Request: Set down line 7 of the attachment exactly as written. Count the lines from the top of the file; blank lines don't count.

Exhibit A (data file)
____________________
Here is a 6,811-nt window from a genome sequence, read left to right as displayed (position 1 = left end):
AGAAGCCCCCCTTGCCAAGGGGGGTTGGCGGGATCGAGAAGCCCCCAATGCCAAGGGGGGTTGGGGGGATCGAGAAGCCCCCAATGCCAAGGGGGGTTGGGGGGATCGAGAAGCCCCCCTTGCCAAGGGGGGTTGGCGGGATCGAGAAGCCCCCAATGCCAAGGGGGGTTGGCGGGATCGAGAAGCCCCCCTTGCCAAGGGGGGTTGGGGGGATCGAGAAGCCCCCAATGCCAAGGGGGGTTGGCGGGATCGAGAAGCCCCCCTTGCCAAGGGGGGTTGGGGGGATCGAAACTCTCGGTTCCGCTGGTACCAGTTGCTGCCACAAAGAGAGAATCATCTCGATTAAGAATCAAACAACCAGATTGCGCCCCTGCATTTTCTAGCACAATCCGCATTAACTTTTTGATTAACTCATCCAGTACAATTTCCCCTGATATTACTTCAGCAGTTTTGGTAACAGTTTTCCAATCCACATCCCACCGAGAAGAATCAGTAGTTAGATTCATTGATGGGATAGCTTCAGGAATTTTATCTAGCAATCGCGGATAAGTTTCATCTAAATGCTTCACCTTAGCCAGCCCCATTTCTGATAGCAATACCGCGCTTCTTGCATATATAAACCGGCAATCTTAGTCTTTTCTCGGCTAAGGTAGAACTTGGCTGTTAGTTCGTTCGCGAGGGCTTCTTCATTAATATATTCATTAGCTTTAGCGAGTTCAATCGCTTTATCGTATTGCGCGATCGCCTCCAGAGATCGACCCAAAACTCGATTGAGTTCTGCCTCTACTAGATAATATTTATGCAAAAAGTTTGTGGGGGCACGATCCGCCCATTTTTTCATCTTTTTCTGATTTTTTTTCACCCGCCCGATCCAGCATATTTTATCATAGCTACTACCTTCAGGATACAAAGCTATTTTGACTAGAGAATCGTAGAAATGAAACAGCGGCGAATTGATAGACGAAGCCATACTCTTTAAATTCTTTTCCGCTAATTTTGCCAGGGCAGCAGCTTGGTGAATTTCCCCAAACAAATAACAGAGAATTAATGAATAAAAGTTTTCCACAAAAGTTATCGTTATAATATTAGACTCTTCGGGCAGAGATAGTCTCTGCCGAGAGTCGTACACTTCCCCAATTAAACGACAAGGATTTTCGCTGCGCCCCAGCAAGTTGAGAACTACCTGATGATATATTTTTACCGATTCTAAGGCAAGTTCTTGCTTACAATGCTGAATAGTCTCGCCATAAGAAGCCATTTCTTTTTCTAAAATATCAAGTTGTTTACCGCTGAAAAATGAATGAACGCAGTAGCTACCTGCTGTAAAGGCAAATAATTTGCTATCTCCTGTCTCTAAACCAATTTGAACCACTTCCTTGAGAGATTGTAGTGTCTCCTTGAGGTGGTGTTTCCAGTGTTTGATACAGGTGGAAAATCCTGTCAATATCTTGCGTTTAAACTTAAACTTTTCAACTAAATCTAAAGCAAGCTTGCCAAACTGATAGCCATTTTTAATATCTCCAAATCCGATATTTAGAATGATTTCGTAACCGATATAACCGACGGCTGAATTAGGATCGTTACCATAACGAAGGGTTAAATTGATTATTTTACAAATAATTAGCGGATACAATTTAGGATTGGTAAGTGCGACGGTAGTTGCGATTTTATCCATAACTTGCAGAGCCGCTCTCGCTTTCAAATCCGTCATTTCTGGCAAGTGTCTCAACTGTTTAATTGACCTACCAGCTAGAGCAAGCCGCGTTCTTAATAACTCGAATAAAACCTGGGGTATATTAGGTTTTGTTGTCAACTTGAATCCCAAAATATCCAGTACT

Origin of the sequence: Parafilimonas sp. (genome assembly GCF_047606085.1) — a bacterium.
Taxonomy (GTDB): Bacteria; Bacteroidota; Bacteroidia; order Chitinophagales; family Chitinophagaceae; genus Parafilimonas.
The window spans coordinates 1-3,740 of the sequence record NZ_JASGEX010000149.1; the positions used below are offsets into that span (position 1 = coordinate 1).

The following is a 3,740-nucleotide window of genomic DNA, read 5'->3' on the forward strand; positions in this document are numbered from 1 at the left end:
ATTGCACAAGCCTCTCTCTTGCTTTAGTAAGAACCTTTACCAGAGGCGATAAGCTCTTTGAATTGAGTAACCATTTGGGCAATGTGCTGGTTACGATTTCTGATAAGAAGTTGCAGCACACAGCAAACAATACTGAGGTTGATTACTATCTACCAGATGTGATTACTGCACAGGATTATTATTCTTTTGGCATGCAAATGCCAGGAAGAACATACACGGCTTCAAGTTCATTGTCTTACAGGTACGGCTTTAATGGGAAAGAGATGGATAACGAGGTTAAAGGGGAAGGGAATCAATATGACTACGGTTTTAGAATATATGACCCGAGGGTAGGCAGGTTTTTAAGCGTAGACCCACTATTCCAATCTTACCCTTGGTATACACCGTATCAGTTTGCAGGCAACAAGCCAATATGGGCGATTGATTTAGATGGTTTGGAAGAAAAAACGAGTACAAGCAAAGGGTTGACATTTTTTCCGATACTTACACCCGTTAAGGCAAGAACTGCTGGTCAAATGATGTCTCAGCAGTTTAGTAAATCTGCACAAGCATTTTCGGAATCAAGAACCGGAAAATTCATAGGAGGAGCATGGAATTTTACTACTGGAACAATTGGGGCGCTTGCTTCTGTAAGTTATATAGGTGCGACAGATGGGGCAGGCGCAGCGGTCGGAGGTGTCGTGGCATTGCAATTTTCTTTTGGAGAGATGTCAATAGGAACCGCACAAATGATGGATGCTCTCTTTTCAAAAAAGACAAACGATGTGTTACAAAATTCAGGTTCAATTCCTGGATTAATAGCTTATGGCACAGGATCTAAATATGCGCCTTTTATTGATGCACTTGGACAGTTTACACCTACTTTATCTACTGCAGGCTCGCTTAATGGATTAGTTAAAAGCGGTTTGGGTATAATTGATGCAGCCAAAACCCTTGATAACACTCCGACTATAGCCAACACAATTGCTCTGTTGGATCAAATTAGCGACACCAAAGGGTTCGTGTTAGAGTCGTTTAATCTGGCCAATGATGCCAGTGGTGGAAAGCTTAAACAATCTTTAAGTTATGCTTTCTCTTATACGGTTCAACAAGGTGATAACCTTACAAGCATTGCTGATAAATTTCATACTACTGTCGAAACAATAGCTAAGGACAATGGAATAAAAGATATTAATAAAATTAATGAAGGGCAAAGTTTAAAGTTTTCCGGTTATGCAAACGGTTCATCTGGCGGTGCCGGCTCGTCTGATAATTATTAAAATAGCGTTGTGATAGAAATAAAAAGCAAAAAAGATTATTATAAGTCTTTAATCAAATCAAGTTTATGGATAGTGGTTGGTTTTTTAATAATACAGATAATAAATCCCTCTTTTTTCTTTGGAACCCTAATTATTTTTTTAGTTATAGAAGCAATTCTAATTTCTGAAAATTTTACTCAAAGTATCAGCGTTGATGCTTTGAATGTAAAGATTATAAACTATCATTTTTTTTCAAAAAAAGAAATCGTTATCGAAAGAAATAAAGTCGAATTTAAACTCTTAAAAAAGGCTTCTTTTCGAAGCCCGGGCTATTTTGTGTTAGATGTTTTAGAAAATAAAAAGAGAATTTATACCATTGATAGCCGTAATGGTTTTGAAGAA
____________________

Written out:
ATTGCACAAGCCTCTCTCTTGCTTTAGTAAGAACCTTTACCAGAGGCGATAAGCTCTTTGAATTGAGTAACCATTTGGGCAATGTGCTGGTTACGATTTCTGATAAGAAGTTGCAGCACACAGCAAACAATACTGAGGTTGATTACTATCTACCAGATGTGATTACTGCACAGGATTATTATTCTTTTGGCATGCAAATGCCAGGAAGAACATACACGGCTTCAAGTTCATTGTCTTACAGGTACGGCTTTAATGGGAAAGAGATGGATAACGAGGTTAAAGGGGAAGGGAATCAATATGACTACGGTTTTAGAATATATGACCCGAGGGTAGGCAGGTTTTTAAGCGTAGACCCACTATTCCAATCTTACCCTTGGTATACACCGTATCAGTTTGCAGGCAACAAGCCAATATGGGCGATTGATTTAGATGGTTTGGAAGAAAAAACGAGTACAAGCAAAGGGTTGACATTTTTTCCGATACTTACACCCGTTAAGGCAAGAACTGCTGGTCAAATGATGTCTCAGCAGTTTAGTAAATCTGCACAAGCATTTTCGGAATCAAGAACCGGAAAATTCATAGGAGGAGCATGGAATTTTACTACTGGAACAATTGGGGCGCTTGCTTCTGTAAGTTATATAGGTGCGACAGATGGGGCAGGCGCAGCGGTCGGAGGTGTCGTGGCATTGCAATTTTCTTTTGGAGAGATGTCAATAGGAACCGCACAAATGATGGATGCTCTCTTTTCAAAAAAGACAAACGATGTGTTACAAAATTCAGGTTCAATTCCTGGATTAATAGCTTATGGCACAGGATCTAAATATGCGCCTTTTATTGATGCACTTGGACAGTTTACACCTACTTTATCTACTGCAGGCTCGCTTAATGGATTAGTTAAAAGCGGTTTGGGTATAATTGATGCAGCCAAAACCCTTGATAACACTCCGACTATAGCCAACACAATTGCTCTGTTGGATCAAATTAGCGACACCAAAGGGTTCGTGTTAGAGTCGTTTAATCTGGCCAATGATGCCAGTGGTGGAAAGCTTAAACAATCTTTAAGTTATGCTTTCTCTTATACGGTTCAACAAGGTGATAACCTTACAAGCATTGCTGATAAATTTCATACTACTGTCGAAACAATAGCTAAGGACAATGGAATAAAAGATATTAATAAAATTAATGAAGGGCAAAGTTTAAAGTTTTCCGGTTATGCAAACGGTTCATCTGGCGGTGCCGGCTCGTCTGATAATTATTAAAATAGCGTTGTGATAGAAATAAAAAGCAAAAAAGATTATTATAAGTCTTTAATCAAATCAAGTTTATGGATAGTGGTTGGTTTTTTAATAATACAGATAATAAATCCCTCTTTTTTCTTTGGAACCCTAATTATTTTTTTAGTTATAGAAGCAATTCTAATTTCTGAAAATTTTACTCAAAGTATCAGCGTTGATGCTTTGAATGTAAAGATTATAAACTATCATTTTTTTTCAAAAAAAGAAATCGTTATCGAAAGAAATAAAGTCGAATTTAAACTCTTAAAAAAGGCTTCTTTTCGAAGCCCGGGCTATTTTGTGTTAGATGTTTTAGAAAATAAAAAGAGAATTTATACCATTGATAGCCGTAATGGTTTTGAAGAA